0:08:40.1 Junior: Absolutely. So that's our goal today is to have a productive discussion about this very topic that leaves us with some practical next steps that we can implement to become better at changing ourselves inside those buckets of mid-range and major, and helping others through those changes as well. So it's obvious that there's unprecedented change. That's no mystery. It is not rocket science, but acknowledgement of the turbulence of the dynamism is not enough. And I think that that happens a lot where we acknowledge, okay, it's an unprecedented time there's a lot going on. But if the conversation ends there at acknowledgement and we've missed the bow, you have to pair acknowledgement with what we'll call adjustment. And I think that that is the next step. That's where most of the work lies. And that adjustment for yourself and for other people is what really requires the skills.

0:09:38.1 Junior: And so we're gonna go down a vein and talk about something that I'm pretty passionate about. How could we describe adjustment to turbulence? We could put it as resilience. So put simply, in order to manage change at the individual level, we must become resilient. To me, that's the first step. And I also think that it's probably worth talking about sequence for a second here. I don't think, and Tim, tell me what you think that you can successfully lead others through change if you can't lead yourself through change. We talk about the three steps of lead self, lead team, lead the business. I think that that's true in almost any skill area. And I think that it's especially true in change. You can't go expect change of your team if you don't have the inputs ready to go to change yourself.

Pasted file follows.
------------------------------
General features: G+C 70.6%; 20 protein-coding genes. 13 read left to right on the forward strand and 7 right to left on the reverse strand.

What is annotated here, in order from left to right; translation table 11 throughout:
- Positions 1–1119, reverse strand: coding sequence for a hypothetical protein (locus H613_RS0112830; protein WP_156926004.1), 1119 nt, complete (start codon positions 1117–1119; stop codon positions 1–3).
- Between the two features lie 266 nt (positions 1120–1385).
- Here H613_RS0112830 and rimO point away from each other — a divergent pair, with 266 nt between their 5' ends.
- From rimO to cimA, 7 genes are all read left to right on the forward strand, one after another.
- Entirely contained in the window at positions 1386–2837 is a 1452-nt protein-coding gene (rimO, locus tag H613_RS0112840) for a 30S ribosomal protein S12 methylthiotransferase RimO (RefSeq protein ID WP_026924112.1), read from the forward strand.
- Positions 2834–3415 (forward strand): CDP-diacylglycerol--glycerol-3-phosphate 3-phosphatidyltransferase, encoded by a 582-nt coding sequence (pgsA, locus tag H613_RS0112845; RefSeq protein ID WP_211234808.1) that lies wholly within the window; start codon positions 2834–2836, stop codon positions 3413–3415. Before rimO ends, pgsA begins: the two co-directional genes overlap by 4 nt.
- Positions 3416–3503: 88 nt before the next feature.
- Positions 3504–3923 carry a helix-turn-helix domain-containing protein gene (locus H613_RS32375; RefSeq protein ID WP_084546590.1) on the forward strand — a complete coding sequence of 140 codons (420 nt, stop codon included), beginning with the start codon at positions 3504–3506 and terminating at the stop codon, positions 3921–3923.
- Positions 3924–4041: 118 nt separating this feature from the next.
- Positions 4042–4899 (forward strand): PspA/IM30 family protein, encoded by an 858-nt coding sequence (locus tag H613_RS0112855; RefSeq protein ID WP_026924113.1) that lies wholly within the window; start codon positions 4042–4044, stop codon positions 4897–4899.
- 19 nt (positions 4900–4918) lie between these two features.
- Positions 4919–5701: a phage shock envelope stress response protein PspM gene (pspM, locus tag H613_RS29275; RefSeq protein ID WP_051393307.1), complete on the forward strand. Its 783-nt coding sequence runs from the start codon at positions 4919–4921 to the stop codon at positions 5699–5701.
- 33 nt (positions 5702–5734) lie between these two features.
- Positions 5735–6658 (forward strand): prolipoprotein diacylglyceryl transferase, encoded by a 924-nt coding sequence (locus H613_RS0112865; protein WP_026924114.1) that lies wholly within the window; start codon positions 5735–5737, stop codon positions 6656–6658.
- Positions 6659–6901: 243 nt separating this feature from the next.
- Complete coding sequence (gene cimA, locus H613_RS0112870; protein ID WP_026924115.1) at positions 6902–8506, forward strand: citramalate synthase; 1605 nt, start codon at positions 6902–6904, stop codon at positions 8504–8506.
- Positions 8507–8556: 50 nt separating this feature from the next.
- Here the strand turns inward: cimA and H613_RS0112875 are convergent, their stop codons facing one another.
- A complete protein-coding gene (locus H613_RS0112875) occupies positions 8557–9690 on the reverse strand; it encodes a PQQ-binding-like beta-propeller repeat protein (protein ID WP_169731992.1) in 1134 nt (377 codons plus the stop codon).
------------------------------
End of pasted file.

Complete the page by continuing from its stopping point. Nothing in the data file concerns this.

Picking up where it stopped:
0:10:33.2 Junior: And you also, if you're not practiced in change, it's gonna be difficult for you to lead people through it because you don't even know what to expect. But if you've done it a lot before at the individual level, I think you're better equipped. What do you think? 

0:10:47.7 Tim: No, I agree. Junior. It's the distinction that you just made between acknowledgement and adjustment. How many people say, "Oh, we live in a turbulent, unforgiving, VUCA world. That's nice."

0:11:00.2 Junior: Yeah. Okay.

0:11:00.9 Tim: And we keep saying that. Okay, but at some point, we have to be able to be successful in that environment under those conditions, and it becomes an applied discipline. So you're absolutely right. The acknowledgement, it's an important first step, there's no doubt about it. But then we have to go into the process of building the skills, having the tools, having a process, helping others. There's a lot to it.

0:11:33.7 Junior: There's a reason that I feel like resilience is the most appropriate synonym or the most appropriate lens to look at the skill of change. Because people may think, well, resilience is all about setbacks. Resilience is all about problems. And I would say exactly, change, if it's easy and every piece of the change is just a positive, then there's no need to address it. It's easy to just fall in line and make the change. But what we're talking about is when change is difficult, when there's resistance, when there's friction, where there might be some sacrifice, where there may be some delayed gratification.